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Connecticut's Big Budget Surplus Strengthens Resolve Against Taxes On The Rich

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Connecticut is on track to end its fiscal year next month with a $470 million surplus, according to budget projections released last week. This data gives Governor Ned Lamont leverage as he negotiates against new taxes.

Lamont said the surplus, the state’s rainy day fund which is now $4.5 billion and $6 billion in federal rescue plan money coming to the state over the next three years strengthens his resolve against new taxes.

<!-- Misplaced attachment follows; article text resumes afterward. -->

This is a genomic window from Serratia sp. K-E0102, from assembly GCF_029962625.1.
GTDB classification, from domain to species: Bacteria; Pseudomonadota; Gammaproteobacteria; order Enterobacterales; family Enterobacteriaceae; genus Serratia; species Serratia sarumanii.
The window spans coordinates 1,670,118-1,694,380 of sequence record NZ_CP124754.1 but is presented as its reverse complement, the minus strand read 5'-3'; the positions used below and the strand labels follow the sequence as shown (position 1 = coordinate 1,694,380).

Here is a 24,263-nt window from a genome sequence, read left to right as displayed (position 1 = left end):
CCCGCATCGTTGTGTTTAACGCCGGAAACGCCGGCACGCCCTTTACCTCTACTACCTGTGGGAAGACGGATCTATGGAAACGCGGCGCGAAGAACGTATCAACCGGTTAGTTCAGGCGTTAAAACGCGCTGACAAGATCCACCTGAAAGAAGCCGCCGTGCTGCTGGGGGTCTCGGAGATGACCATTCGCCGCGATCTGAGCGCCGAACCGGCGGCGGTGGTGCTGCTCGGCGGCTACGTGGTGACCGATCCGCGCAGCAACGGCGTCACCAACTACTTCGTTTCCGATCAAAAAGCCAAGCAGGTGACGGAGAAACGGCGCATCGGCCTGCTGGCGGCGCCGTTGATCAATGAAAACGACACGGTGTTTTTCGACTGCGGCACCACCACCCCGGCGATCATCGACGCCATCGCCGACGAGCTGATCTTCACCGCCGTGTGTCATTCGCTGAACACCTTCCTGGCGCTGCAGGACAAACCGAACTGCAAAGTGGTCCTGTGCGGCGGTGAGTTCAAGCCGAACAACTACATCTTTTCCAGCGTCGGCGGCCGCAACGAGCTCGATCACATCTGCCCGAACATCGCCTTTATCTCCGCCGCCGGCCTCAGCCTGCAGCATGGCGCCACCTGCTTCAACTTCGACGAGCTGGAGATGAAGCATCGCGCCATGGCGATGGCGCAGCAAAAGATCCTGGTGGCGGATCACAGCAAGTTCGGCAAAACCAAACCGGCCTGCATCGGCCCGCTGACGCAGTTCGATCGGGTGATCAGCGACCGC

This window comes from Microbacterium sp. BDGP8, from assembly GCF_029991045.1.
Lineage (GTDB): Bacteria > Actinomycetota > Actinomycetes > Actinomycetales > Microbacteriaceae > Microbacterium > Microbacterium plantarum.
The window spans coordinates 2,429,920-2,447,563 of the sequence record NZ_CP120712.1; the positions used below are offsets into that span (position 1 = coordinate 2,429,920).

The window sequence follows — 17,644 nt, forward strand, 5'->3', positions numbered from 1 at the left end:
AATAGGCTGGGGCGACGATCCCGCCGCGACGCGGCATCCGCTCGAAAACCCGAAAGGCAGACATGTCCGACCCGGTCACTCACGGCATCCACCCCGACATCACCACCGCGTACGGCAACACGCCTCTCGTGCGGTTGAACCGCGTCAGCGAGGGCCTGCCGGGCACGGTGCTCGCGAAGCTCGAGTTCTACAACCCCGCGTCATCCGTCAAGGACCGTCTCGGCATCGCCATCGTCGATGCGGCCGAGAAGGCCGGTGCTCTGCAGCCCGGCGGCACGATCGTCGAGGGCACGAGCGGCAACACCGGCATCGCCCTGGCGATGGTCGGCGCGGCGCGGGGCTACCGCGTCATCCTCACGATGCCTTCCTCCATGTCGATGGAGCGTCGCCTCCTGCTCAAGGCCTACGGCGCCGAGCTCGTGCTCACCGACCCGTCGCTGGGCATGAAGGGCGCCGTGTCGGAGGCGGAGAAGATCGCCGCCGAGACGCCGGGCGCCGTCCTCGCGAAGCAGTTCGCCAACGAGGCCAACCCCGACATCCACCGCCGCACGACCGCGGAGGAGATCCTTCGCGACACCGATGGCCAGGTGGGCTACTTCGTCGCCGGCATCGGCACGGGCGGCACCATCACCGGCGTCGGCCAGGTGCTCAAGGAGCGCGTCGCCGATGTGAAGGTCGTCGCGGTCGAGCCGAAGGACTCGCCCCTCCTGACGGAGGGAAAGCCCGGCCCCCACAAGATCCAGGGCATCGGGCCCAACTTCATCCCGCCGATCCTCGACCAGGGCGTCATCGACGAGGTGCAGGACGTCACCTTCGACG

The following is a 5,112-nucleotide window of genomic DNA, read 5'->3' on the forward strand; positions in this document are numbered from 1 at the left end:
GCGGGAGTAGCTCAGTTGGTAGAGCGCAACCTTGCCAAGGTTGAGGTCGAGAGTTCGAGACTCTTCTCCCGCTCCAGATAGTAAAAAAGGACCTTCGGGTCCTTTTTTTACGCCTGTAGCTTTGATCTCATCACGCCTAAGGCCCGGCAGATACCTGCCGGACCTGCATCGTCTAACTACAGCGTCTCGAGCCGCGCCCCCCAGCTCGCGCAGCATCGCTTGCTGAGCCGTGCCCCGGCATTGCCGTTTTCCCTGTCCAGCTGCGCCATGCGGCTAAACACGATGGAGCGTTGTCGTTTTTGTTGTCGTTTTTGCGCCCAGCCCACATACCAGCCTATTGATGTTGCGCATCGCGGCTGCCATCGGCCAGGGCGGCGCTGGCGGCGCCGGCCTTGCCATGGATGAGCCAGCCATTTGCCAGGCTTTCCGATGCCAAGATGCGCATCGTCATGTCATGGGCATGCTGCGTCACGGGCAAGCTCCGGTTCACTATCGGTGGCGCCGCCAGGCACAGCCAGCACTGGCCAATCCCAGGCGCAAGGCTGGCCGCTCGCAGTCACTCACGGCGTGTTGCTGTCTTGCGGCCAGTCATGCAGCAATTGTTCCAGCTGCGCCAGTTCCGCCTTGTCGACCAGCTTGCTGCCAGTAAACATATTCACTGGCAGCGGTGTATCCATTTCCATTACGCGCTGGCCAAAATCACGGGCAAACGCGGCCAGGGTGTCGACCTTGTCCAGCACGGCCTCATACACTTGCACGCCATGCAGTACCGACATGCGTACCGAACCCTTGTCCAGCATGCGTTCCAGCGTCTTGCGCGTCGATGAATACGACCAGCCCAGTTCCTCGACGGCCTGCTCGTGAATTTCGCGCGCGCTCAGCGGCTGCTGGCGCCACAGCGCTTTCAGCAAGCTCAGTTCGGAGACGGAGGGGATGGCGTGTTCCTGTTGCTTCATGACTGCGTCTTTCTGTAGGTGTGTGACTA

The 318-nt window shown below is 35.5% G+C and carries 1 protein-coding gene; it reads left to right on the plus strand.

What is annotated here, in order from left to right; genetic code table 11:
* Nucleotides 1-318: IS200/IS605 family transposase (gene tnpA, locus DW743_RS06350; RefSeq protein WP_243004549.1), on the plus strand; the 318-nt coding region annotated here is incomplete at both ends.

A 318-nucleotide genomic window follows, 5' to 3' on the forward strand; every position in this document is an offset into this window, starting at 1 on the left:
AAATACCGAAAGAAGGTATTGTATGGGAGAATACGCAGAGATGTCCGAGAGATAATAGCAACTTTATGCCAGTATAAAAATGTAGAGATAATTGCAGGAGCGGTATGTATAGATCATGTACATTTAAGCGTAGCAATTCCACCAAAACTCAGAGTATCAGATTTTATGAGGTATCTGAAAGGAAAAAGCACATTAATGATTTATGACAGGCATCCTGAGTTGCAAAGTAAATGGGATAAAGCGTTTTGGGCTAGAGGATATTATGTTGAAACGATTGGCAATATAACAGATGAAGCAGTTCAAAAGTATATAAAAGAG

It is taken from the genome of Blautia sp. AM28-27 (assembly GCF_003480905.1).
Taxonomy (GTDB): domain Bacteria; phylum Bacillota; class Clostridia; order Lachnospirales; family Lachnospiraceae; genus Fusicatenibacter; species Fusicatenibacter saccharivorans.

“We are in a very strong position budget wise. A rainy day fund the best we’ve ever had. A surplus. Not to mention the federal money. So you don’t raise taxes when you don’t have to raise taxes,” Lamont said.

Lamont is involved in closed door budget negotiations with Democratic legislative leaders. The Democrats have a budget package that has been approved by the Finance Committee. It includes a 2% capital gains tax increase for high-income earners, a new consumption tax on the rich and a 10% surcharge on corporate profits.

Both Lamont and the legislative leaders acknowledge that the state’s increased budget surplus might make it easier for them to reach a budget deal before the end of session on June 9th.

As WSHU Public Radio’s award-winning senior political reporter, Ebong Udoma draws on his extensive tenure to delve deep into state politics during a major election year.